Requesting Electronic Mail Records Under the California Public Records Act
June 27, 2011 Leave a comment
The California Public Records Act is a tool residents can use to monitor the goings on of the government. Does electronic mail (email) constitute public records under the California Public Records Act?
Government Code section 6252 reads, in pertinent part:
(e) “Public records” includes any writing containing information relating to the conduct of the public’s business prepared, owned, used, or retained by any state or local agency regardless of physical form or characteristics. “Public records” in the custody of, or maintained by, the Governor’s office means any writing prepared on or after January 6, 1975.
(g) “Writing” means any handwriting, typewriting, printing, photostating, photographing, photocopying, transmitting by electronic mail or facsimile, and every other means of recording upon any tangible thing any form of communication or representation, including letters, words, pictures, sounds, or symbols, or combinations thereof, and any record thereby created, regardless of the manner in which the record has been stored.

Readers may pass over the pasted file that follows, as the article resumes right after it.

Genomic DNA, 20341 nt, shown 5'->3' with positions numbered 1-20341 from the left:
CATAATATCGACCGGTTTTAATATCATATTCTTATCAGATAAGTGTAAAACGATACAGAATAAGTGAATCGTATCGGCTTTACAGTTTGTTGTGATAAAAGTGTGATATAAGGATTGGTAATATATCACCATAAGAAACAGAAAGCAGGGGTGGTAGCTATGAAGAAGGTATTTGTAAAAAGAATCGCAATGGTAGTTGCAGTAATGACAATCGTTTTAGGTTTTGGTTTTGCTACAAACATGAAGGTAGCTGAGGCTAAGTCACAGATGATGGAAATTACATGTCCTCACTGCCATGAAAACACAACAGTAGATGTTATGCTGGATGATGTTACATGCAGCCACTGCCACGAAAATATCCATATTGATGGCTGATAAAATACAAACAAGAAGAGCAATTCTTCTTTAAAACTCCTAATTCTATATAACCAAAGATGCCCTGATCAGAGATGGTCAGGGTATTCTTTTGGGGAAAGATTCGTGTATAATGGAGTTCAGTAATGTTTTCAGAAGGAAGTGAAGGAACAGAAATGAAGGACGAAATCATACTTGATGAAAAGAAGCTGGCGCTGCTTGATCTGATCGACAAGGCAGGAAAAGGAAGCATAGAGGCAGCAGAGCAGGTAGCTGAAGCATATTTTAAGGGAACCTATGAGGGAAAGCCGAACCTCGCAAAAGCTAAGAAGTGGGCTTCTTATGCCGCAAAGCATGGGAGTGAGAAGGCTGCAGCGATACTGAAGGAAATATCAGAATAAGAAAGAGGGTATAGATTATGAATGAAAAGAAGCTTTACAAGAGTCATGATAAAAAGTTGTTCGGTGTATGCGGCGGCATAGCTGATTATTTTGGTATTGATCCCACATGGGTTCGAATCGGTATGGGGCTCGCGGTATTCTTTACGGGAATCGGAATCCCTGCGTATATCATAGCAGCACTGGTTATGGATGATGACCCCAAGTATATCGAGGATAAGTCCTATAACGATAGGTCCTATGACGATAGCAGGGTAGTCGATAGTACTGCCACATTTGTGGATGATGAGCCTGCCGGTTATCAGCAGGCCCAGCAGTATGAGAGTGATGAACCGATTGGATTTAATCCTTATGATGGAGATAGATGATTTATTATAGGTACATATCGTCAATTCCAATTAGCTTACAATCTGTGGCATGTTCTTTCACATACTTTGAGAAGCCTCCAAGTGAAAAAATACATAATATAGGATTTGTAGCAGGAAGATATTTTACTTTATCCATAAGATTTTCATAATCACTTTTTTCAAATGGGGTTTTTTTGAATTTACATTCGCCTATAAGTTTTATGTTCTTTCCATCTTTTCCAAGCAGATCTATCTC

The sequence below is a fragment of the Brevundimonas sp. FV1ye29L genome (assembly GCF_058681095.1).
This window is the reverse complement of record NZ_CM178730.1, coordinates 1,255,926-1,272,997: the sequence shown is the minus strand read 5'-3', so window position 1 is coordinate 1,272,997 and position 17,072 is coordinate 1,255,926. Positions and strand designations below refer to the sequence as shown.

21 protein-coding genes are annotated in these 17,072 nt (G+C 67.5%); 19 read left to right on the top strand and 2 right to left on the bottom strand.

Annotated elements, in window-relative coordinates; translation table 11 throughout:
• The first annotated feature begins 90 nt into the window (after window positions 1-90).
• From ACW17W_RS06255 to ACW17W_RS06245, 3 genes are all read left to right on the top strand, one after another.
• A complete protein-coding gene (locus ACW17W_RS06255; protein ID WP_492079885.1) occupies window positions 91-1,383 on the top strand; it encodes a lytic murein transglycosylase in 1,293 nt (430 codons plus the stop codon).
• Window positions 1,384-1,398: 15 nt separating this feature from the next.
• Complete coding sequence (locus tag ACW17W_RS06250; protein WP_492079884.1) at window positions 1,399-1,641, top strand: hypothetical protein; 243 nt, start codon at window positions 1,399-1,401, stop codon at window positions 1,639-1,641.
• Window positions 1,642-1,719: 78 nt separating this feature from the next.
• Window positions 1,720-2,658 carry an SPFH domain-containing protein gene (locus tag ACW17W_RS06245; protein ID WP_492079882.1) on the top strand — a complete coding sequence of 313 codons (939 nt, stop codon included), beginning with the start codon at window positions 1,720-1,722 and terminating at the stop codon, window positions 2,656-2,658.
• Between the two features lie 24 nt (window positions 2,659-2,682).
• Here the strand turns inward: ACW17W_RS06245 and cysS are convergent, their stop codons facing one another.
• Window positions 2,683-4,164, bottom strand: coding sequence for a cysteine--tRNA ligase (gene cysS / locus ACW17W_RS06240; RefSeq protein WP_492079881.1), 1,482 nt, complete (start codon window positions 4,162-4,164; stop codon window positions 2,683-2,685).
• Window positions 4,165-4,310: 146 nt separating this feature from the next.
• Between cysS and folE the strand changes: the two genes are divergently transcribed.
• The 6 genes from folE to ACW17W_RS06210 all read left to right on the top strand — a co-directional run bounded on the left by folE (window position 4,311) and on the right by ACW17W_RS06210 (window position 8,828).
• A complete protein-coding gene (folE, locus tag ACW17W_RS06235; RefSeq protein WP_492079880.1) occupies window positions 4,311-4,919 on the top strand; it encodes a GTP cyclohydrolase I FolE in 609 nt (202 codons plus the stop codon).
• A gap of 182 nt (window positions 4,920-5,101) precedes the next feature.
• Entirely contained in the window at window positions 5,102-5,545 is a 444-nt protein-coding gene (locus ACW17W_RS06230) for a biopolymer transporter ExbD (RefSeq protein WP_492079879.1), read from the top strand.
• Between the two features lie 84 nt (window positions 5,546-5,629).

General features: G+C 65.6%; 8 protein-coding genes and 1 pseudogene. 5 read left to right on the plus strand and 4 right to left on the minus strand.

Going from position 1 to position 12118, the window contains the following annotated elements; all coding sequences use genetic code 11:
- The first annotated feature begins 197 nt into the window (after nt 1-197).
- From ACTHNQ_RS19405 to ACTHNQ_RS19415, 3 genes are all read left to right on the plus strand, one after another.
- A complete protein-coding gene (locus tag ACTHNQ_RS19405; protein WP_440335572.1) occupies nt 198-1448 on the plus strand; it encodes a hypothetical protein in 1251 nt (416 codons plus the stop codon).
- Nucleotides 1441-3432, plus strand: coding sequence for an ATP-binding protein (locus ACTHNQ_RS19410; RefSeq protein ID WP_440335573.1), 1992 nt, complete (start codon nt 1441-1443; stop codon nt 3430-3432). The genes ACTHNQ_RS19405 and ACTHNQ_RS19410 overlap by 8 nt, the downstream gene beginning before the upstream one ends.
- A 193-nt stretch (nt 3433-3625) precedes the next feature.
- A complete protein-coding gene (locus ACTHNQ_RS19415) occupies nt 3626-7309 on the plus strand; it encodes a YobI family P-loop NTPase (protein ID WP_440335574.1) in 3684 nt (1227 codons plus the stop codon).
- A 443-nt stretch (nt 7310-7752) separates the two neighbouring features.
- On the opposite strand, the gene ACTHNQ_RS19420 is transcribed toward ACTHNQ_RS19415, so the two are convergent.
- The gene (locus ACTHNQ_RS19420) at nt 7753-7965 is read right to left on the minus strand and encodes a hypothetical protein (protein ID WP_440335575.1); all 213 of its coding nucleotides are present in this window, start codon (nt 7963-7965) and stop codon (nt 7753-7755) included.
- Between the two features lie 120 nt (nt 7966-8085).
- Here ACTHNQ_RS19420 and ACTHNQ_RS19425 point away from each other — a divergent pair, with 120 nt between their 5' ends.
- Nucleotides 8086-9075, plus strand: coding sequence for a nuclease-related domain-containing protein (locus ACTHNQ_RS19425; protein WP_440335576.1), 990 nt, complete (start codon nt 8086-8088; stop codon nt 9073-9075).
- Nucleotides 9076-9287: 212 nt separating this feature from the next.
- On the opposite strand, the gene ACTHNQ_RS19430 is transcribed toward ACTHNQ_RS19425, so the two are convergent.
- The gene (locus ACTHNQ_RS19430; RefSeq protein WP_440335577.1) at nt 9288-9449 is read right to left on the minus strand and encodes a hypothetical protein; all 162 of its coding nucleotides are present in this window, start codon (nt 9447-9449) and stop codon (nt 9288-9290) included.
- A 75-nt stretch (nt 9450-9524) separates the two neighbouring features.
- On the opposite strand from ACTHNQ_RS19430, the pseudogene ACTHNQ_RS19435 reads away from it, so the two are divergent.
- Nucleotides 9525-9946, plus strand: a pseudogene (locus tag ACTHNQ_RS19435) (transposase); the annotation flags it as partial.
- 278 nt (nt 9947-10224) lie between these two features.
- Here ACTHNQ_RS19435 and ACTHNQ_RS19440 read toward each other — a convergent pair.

So, for electronic mail to be a public record, it has to be 1) a writing 2) containing information relating to the conduct of the public’s business 3) prepared, owned, used, or retained 4) by any state or local agency 5) regardless of physical form or characteristics.
Is electronic mail a “writing” under Government Code section 6252(e)? Writing is defined two subsections later in section 6252(g). “Writing” includes “transmitting by electronic mail.”
Specifically, for electronic mail to be a disclosable public record, it has to contain information relating to the conduct of the public’s business. This is a low threshold, perhaps only exempting the use of official electronic mail by a public employee to send a grocery list to a relative. That scenario opens a variety of other issues, and arguably, the use of public resources for purely private matters is arguably “information relating to the conduct of the public’s business.”
The records has to be prepared, owned, used, or retained by a public entity. Some public entities have record retention policies that are relatively short for electronic mail. Therefore, the public needs to vigilantly request information near the events so that routine electronic mail is not deleted. However, some entities, though they have policies for the deletion of electronic mail, may retain the electronic mail beyond the retention period.
Even if electronic mail is a public record, it may be subject to some exemptions. Electronic mail protected by a privilege, such as the attorney-client privilege may not be subject to disclosure. Some public entities claim that electronic mail are “preliminary drafts, notes, or interagency or intra-agency memoranda that are not retained by the public agency in the ordinary course of business, if the public interest in withholding those records clearly outweighs the public interest in disclosure” under Government Code section 6254(a). I will let the reader judge the appropriateness of that theory.